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motw logo 1-35Celebrated filmmaker Agnes Varda is no stranger to making films about everyday, relatable people — including herself. FACES PLACES, her collaboration with photographer/artist J.R. (he’s known only by his initials), chronicles the pair’s friendship and partnership while introducing audiences to a wide range of French people, who share their communities and fascinating stories with Varda and J.R. in exchange for powerful, personalized public art installations. Continue reading…

faces places posterThis charming documentary kicks off with Varda and J.R. re-enacting all the ways they didn’t meet, then tells how they did, a coming together of like-minded artists who both recognize the value of the lives and histories of “regular people.” J.R. gained fame for his large-scale photography exhibits/installations featuring people he happened to meet; Varda has earned acclaim for making movies about characters who are humanly flawed and realistic. Together, they travel around France, talking to locals in each village and town they visit, finding out what makes the community tick, planning photo installations, and putting them up, typically with the locals’ help.

The result is the best kind of public art — immediate, integrated into the community, and extremely personal. Seeing huge images of themselves and their ancestors towering over their community makes the people Varda and J.R. work with feel seen and heard. Being part of the installations inspires pride, belonging, and involvement in people who are rarely asked to share what makes them special or interesting, even though their stories are all fascinating.

Underlying it all is the dynamic between Varda and J.R., which isn’t always easy — but their respect and affection for each other are clear. Also extremely compelling are Varda’s stories about her decades as a filmmaker/artist — including her memories of Jean-Luc Godard (and her present-day frustration with him). It’s just more proof that we all have hidden depths and personal histories full of unique experiences. If FACES PLACES can inspire audiences to listen to each other’s stories more often, it will have accomplished something powerful. — Betsy Bozdech

Team #MOTW Comments:

Nikki Baughan: Iconic film director Agnes Varga and photographer/artist JR take a hugely entertaining road trip through rural France, visiting villages off the beaten track and meeting their inhabitants. These myriad individual stories are celebrated in the huge photographic murals that JR creates: a farmer stands proud on the side of his barn; a row of miners line up silently on a row of abandoned houses. As the pair travel, they converse joyfully on subjects ranging from art and creativity to friendship, joy and the inevitability of death; given an extra poignancy thanks to Varga’s pragmatic approach to her own advancing years. A celebration of individual spirit, a treatise on the changing nature of human connection and a lament for traditions in danger of being forever lost, Faces Places is funny, insightful and deeply moving.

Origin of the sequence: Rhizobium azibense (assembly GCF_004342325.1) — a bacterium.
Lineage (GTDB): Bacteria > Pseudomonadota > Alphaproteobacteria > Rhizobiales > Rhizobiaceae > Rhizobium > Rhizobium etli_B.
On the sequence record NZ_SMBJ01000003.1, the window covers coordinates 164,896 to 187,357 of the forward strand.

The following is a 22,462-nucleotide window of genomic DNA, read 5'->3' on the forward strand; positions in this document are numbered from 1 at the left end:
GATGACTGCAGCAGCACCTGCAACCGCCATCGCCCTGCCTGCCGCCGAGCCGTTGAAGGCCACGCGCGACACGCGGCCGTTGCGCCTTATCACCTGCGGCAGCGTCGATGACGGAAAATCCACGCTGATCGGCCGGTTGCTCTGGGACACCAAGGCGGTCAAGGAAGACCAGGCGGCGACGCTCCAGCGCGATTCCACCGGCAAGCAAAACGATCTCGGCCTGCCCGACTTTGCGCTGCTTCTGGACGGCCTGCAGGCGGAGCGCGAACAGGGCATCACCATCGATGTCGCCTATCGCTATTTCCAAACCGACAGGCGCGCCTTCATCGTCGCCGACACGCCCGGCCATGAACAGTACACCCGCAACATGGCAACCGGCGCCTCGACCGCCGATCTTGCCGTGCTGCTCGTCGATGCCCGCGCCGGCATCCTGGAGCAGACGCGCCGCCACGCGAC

MaryAnn Johanson: At almost 90, French film legend Agnes Varda remains an artistic inspiration, nay, a force of nature, as she travels around rural France with photographer and muralist JR, creating art as social commentary and community project engaging everyone they encounter. Varda’s generosity seems to get enlarged just as JR’s giant photos do by their encounters with farmers, factory workers, and goats, and her gregarious spirit is an infectious joy. Oh, to be so happily engaged by one’s art!

Esther Iverem: If you enjoy movies as means to see the world in new ways, “Faces, Places” will be a treat, a note a reality and sanity in today’s contentious media environment of “spin.” French photographers Agnes Varda and JR collaborated to travel throughout France, taking large-scale black-and-white portraits and pasting them up as public art in places that don’t make this country’s picturesque travel reel—a row of abandoned miner’s housing, a rural cluster of unfinished cottages, a chemical factory and a loading dock. While the selection and places and topics provides an alternative, grassroots narrative, this documentary is also about the friendship that develops between the artists, as well as the insecurities and strengths of each, with the octogenarian Varda contributing more insights into class and gender for their creative joint partnership.

Sheila Roberts: Agnes Varda and JR’s captivating documentary, “Faces Places,” celebrates the power of imagination, originality, and what happens when one of the leading figures of the French Nouvelle Vague joins creative forces with an acclaimed photographer/muralist. These unlikely friends, who share a lifelong passion for images, believe every face tells a story. Together, they embark on a transformative journey through the villages of rural France where they meet the locals, exchange stories and ideas, and reminisce. Their collaboration produces epic-size portraits that reveal the humanity of their subjects as well as themselves. The film boasts a wonderfully moving score by Matthieu Chedid and a talented female creative presence that includes DP Claire Duguet, editors Varda and Maxime Pozzi, and executive producer Rosalie Varda.